NEW DELHI, July 22 (IANS): With China issuing stapled visas to a team of karatekas from Arunachal Pradesh, India is expected to raise the contentious issue with China at the 15th round of boundary talks between special representatives of the two countries later this year.
National Security Adviser Shivshankar Menon and State Councillor Dai Bingguo, special representatives of India and China respectively, are likely to hold the delegation-level boundary talks here in in October-November, a reliable source told IANS.
The issue of stapled visas will figure in the talks as they are implicitly about territorial claims, the source said.
Besides the visa issue, the special representatives are also expected to discuss a gamut of strategic and regional issues, including the proposed India-US-Japan forum which Beijing sees as a move to contain its rise in Asia.
In a fresh bid to up the ante over its territorial claims over India's northeastern state, China recently issued stapled visas, which are not accepted by India, to a team of sportspersons from Arunachal Pradesh.
The team was not allowed by immigration authorities to board a flight to Beijing at the Indira Gandhi International Airport here Tuesday for not having regular visas.
The players were set to represent India at the 11th Asian Karate-do Championship (junior and cadet) at Quanghou City in Fujjian province of China from July 20 to 25.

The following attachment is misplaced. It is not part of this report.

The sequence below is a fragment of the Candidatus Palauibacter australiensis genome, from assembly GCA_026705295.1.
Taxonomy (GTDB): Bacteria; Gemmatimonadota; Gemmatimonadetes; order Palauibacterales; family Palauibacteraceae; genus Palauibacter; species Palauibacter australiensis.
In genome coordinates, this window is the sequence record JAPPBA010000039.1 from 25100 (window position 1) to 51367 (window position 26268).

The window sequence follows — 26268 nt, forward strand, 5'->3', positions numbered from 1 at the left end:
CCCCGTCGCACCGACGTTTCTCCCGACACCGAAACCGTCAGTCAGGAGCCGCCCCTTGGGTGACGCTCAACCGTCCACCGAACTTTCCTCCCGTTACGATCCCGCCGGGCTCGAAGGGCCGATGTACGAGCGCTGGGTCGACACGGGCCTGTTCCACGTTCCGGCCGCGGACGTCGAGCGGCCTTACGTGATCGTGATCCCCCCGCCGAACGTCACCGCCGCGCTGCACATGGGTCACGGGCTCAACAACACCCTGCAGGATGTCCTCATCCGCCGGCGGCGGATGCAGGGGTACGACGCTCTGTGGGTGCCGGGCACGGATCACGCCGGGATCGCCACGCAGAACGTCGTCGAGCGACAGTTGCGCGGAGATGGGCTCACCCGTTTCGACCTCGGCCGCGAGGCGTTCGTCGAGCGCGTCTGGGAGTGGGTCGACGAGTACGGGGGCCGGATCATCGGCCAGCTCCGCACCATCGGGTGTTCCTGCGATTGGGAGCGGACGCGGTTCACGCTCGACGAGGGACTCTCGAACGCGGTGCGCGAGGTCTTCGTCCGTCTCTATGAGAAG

Issuing stapled visas to residents of Arunachal Pradesh came as a bit of surprise to Indian officials dealing with China as Beijing earlier refused to give visas to residents of the northeasternern state they claim as South Tibet, a part of China. Beijing maintained that people from Arunachal did not require visas to travel from one part of the country (China) to another.
India had protested the practice and has asserted that Arunachal Pradesh is an integral part of India.
The boundary talks have not made much progress despite 14 rounds between special representatives.
For at least last two years, China has reasserted its claims over Arunachal Pradesh. In 2009, it opposed a development loan by Asian Development Bank to India on grounds that a part of it was meant for the development of Arunchal Pradesh which it regards as a disputed area.
As part of its strategy to put India on the defensive, China, which earlier maintained neutrality on the Kashmir dispute between India and Pakistan, also started issuing stapled visas to residents of Jammu and Kashmir a couple of years ago, provoking New Delhi to suspend defence exchanges with Beijing last year.
However, after New Delhi vehemently protested during the meeting between Prime Minister Manmohan Singh and President Hu Jintao on the sidelines of the ASEAN summit in Hanoi last year, Beijing has stopped stapled visas from residents of Jammu and Kashmir.
No stapled visas has been issued to Kashmiris travelling to China since Oct 16, 2010, a senior official said.